Students who have a long-term disability often have parents, friends, or agency advocates who are invaluable support to them. These advocates may accompany the students to classes and appointments, and they are accustomed to being involved in decision-making.
While we appreciate the assistance of community advocates, it is our goal at the DRC to help students to become as independent as possible, to formulate their own goals, and to speak for themselves to the extent possible. We appreciate that this may involve a period of adjustment and re-learning for both the student and their advocate.
A typical scenario is for the parent or advocate to contact the Instructor for information about the student's attendance or academic progress. The situation is the same as it would be for any other student: You may not release information without the student's express permission. It does not matter if the student is still in high school, is a tax dependent, has a serious disability, or whether the parent or agency is paying the bills.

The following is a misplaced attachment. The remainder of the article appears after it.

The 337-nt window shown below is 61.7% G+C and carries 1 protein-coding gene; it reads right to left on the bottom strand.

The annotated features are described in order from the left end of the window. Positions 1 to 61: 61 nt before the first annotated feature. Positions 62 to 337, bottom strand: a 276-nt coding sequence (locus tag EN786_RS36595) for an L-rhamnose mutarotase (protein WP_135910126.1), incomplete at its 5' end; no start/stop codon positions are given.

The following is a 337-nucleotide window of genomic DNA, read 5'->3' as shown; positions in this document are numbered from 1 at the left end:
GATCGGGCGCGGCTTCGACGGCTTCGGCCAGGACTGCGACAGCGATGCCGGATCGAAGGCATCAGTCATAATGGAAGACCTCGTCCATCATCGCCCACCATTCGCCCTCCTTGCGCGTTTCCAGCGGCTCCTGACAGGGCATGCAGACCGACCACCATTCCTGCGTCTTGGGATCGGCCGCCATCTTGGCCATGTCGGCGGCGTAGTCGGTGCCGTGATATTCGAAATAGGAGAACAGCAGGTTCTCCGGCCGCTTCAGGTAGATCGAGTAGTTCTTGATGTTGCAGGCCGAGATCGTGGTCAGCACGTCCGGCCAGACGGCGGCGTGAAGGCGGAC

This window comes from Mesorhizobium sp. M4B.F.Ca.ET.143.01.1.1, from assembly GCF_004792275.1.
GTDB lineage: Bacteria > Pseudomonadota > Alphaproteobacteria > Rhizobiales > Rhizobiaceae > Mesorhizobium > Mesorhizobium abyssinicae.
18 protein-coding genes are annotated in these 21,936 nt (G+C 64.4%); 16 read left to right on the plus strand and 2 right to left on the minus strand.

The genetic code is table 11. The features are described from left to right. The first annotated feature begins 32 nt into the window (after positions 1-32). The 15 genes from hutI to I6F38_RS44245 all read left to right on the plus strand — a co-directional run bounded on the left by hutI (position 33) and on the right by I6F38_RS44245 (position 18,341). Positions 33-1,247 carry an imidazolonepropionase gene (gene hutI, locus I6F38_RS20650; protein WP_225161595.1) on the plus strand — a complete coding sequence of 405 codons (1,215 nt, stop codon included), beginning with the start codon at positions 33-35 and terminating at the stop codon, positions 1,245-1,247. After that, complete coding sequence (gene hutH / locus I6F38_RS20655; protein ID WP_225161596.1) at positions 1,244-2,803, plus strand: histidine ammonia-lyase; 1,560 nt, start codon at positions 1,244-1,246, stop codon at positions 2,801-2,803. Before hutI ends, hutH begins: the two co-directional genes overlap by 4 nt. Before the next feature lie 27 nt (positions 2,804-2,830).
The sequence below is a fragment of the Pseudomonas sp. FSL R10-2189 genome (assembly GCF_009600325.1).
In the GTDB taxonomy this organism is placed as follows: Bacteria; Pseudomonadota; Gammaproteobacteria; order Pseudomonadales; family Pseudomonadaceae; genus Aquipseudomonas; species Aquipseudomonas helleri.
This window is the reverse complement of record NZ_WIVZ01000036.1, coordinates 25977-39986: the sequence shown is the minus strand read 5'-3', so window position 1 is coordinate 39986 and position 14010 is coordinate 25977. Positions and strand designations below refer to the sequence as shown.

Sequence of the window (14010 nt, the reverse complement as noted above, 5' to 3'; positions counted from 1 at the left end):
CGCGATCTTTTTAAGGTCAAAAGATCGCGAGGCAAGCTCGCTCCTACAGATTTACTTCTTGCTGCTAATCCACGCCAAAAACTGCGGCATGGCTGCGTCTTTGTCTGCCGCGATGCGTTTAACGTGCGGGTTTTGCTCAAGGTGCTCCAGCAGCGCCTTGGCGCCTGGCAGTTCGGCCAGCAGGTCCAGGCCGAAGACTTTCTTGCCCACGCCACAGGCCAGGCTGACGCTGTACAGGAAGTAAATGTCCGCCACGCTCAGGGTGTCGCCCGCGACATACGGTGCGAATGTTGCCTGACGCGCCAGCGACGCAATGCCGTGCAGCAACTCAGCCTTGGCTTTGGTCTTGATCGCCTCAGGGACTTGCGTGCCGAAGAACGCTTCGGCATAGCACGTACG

Another typical scenario is for the student to come to class or office hours, accompanied by a parent or advocate. While you would have that student's implied consent to disclose, we recommend that you gently suggest that the parent let the student handle the situation themselves. You may suggest that you prefer to meet with students alone, and ask the advocate to return at a time.
A student who has mobility or communication barriers may need to have the advocate with them at all times. In these cases, Instructors are encouraged to speak directly to the student, not to the advocate. Often you will ask the student a question, and the parent will answer for their perfectly articulate student. We encourage you to re-direct the question to the student, and wait for their answer.